Category: Amazon EC2


NASA JPL, robots and the AWS cloud

by Jeff Barr | on | in Amazon CloudFront, Amazon CloudWatch, Amazon EC2, Amazon Elastic Load Balancer, Conference |

NASA Jet Propulsion Lab, NASA’s lead center for robotic exploration of the solar system is doing some pretty extraordinary things with the AWS cloud. I had the opportunity to meet with their CTO to discuss some of the interesting projects they are working on. Like the early explorers of Deep Space, they were also early explorers of the AWS cloud. Cloud computing is high up on JPL CTO’s radar and various teams are leveraging the cloud for various different projects related to missions.

They operate 19 spacecraft and 7 instruments across the solar system. Each instrument sends tons of data and images, which needs to be analyzed and processed. From one such instrument, they processed and analyzed 180,000 images of Saturn in the AWS cloud in less than 5 hours. This would have taken them more than 15 days in their own data center.

Last April, I was at EclipseCon and I was stunned when I saw the e4 Mars Rover Application, which was hosted in the AWS cloud, built by NASA folks, to control the movement of Mindstorm robots. I started to wonder what will be the result of when we combine the potential of NASA, the AWS cloud and robots.

The super smart folks at NASA Jet Propulsion Lab (Jeff Norris, Khawaja Shams and team) developed a system that allows developers to interact with a Mindstorm robot in 4X4 Arena. The system exposes a REST API that takes commands from e4 clients and sends them to the app (RESTful Server running Equinox) hosted on Amazon EC2. The app stores all the commands (using conditional PUTs) in Amazon SimpleDB. The Poller application on the robot (Arena server) pulls the commands sequentially from a developer  immediately by consistently reading from Amazon SimpleDB and executes the commands on robot which makes the robot move in the Arena. A sample command looks like Set the velocity of the robot to 5 and move to the left.  In essence, developers will be able to send commands to the app on the AWS cloud and move the robot (in the arena). The system also stores all the logs, game queues, registration and scores in different Amazon SimpleDB domains. The RESTful server app is sitting in front of a fault-tolerant Elastic Load Balancer so that it can serve multiple concurrent requests and route traffic to multiple EC2 Instances.  The setup is configured to use the Auto-Scaling service and is ready to scale in case they get sudden surge in traffic from clients. So, any developer can send commands using the API and make the robot move; the app will elastically scale with demand. Wait, it does not stop here. The Arena has a camera that is capturing and storing 4 images every second (4 FPS) to Amazon S3 (using the versioning feature) after processing them to find the robot’s actual co-ordinates in the Arena. Millions of images get versioned and stored on Amazon S3 which can then be downloaded almost in real-time to get a live photo feed of the location of robot and its movement in the 4X4 arena. So, with this, any developer, from any where in the world, can actually write a program to send commands to the auto-scalable app hosted on EC2 and see the robot move in the arena.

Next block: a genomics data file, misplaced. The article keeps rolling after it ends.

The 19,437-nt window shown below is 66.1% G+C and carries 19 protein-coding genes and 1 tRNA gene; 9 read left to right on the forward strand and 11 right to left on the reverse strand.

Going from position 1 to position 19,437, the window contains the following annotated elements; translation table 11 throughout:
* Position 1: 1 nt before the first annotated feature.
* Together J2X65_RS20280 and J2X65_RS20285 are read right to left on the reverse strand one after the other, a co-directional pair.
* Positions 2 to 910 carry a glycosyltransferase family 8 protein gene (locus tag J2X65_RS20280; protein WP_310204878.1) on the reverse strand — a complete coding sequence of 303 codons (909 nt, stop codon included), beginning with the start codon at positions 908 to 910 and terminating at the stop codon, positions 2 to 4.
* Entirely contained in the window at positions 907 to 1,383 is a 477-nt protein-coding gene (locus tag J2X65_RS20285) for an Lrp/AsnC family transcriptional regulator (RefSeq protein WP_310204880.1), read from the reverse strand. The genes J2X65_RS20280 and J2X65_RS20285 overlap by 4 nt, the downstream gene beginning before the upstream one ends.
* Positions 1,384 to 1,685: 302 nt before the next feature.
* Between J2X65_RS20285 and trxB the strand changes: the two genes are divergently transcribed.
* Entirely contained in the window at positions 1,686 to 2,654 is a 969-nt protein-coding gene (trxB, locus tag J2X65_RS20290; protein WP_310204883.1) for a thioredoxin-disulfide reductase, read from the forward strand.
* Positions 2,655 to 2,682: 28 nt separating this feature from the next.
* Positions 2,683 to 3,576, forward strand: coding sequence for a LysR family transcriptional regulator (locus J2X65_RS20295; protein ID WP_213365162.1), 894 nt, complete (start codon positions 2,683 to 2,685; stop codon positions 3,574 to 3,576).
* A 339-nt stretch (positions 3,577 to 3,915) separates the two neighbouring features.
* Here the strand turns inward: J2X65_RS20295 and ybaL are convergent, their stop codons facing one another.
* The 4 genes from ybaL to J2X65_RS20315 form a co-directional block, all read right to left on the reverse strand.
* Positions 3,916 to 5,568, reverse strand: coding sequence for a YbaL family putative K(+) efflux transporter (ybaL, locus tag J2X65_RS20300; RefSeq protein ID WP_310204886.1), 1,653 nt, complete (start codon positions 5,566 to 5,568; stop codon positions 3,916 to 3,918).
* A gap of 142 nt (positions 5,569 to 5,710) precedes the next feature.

In summary, large numbers of developers can write innovative clients to interact with the robot and because architecture is scalable and running on scalable on-demand auto-scalable infrastructure.

Kudos goes to NASA JPL team who not only conceived this idea but also built the system using the some of the most advanced features of AWS. They were already using some features which were released just a weeks ago for e.g. consistent reads and conditional puts from Amazon SimpleDB, versioning feature in S3 etc. They have what I call the “full house” of AWS that includes ELB, Auto-scaling, EC2. They are also planning to put together a video feed of the robot movements from the images and stream the video using CloudFront.
 
Architecture of the system is as follows:
NASA e4 application Architecture
To entice developers to write innovative apps (client apps to manage robot movements, client apps to interpret the messages/logs from the robot and apps to move the robot itself to follow a path), they had announced a contest at Eclipsecon named “e4 Mars Rover Challenge”.  They made this system available to EclipseCon developers and opened up the server only to EclipseCon attendees using EC2 Security Groups and limiting the access only to EclipseCon CIDR IPs. I was amazed at the creativity. Contestants built innovative client apps ranging from iPhone Apps (that use the accelerometer to manage the velocity and direction of the robot’s movement) to e4 intelligent clients that displays the telemetry. Winners have been announced. The event at EclipseCon was Mars-themed, and they have made the arena look like Mars with panoramas of Mars acquired by Spirit (Husband hill), and it had an orbiter, LED lights, and cool sound effects. This event was the ultimate crowd-pleaser at EclipseCon.
 
Imagine the potential when any developer can actually play with the robot from anywhere in the world and build innovative apps.
 
The fact that NASA engineers are utilizing cloud computing services to develop the contest brings a significant level of credibility to the whole notion of the cloud.

I was so excited after seeing the Arena at EclipseCon that I had to take the interview of masterminds behind this project. See the video below

–Jinesh

enStratus Adds Support for Amazon SNS and Amazon RDS

by Jeff Barr | on | in Amazon EC2, Amazon RDS, Amazon Simple Notification Service |

My friends over at Minneapolis-based enStratus Networks emailed me yesterday to give me a heads-up on their newest release of their Cloud Management Solution.

They have had full support for Amazon EC2 instances, S3 storage, Elastic IP Addresses, CloudWatch, Elastic Block Storage, Auto Scaling, Simple Notification Service, and CloudFront for a while.